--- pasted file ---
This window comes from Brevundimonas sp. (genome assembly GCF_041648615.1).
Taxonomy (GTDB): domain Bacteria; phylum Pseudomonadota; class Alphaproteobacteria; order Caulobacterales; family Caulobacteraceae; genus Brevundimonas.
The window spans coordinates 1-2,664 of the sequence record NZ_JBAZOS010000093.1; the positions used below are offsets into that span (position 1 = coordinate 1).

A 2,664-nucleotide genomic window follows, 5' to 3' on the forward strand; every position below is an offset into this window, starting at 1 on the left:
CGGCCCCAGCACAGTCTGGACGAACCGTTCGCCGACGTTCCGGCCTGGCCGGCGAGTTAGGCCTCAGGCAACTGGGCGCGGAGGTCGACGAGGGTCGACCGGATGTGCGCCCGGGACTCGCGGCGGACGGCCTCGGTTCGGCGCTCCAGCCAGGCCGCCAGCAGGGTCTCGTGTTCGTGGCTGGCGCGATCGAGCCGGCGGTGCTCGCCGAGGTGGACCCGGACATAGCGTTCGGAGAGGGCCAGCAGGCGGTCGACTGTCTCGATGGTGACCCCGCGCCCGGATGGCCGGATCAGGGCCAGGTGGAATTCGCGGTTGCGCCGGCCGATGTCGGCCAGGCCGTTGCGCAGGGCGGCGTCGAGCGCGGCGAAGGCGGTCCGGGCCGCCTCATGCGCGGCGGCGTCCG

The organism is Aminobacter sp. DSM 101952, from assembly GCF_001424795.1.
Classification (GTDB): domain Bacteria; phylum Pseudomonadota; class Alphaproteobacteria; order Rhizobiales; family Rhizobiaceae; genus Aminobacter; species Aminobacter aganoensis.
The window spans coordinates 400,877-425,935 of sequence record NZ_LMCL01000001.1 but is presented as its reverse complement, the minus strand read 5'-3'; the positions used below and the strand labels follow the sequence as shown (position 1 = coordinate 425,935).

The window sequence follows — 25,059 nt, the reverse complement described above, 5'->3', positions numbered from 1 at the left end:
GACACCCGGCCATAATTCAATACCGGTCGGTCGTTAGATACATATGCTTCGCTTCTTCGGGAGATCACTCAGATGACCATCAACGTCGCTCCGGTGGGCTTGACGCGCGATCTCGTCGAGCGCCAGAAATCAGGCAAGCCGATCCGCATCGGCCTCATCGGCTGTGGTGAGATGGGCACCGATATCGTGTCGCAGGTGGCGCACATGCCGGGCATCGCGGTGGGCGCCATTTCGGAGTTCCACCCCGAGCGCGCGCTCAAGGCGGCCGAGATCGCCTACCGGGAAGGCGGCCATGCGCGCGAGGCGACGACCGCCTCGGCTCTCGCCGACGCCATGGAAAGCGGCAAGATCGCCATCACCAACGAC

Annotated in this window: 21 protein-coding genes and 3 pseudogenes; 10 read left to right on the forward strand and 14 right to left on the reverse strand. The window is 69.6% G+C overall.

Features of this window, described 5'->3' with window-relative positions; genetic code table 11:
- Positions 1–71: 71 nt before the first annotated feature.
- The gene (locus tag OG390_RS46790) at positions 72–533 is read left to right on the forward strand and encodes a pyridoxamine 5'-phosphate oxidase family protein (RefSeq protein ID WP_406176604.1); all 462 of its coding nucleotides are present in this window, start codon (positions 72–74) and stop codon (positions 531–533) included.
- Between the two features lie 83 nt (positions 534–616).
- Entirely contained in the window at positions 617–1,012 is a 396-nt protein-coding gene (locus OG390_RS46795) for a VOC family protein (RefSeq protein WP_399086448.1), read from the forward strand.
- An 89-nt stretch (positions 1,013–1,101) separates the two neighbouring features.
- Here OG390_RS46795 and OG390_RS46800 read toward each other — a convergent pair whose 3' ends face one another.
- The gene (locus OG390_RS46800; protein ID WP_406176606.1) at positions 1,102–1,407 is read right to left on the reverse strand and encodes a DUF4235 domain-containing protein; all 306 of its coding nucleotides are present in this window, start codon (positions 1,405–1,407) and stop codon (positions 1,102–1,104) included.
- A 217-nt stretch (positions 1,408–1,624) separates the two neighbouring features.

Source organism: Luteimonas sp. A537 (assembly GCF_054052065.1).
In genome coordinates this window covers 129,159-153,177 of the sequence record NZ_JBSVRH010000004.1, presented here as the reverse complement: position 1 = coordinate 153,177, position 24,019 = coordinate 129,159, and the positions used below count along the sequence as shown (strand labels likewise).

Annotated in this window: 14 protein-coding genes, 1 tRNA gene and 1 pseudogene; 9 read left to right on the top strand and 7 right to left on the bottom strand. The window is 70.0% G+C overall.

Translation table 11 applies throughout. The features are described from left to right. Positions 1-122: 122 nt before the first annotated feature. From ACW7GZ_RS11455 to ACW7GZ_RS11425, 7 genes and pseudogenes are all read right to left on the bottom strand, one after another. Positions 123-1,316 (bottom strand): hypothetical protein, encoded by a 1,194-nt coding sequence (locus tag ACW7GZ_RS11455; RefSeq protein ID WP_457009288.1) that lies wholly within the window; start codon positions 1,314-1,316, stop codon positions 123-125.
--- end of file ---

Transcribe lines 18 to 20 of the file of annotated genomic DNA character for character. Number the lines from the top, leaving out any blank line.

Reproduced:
- Here OG390_RS46795 and OG390_RS46800 read toward each other — a convergent pair whose 3' ends face one another.
- The gene (locus OG390_RS46800; protein ID WP_406176606.1) at positions 1,102–1,407 is read right to left on the reverse strand and encodes a DUF4235 domain-containing protein; all 306 of its coding nucleotides are present in this window, start codon (positions 1,405–1,407) and stop codon (positions 1,102–1,104) included.
- A 217-nt stretch (positions 1,408–1,624) separates the two neighbouring features.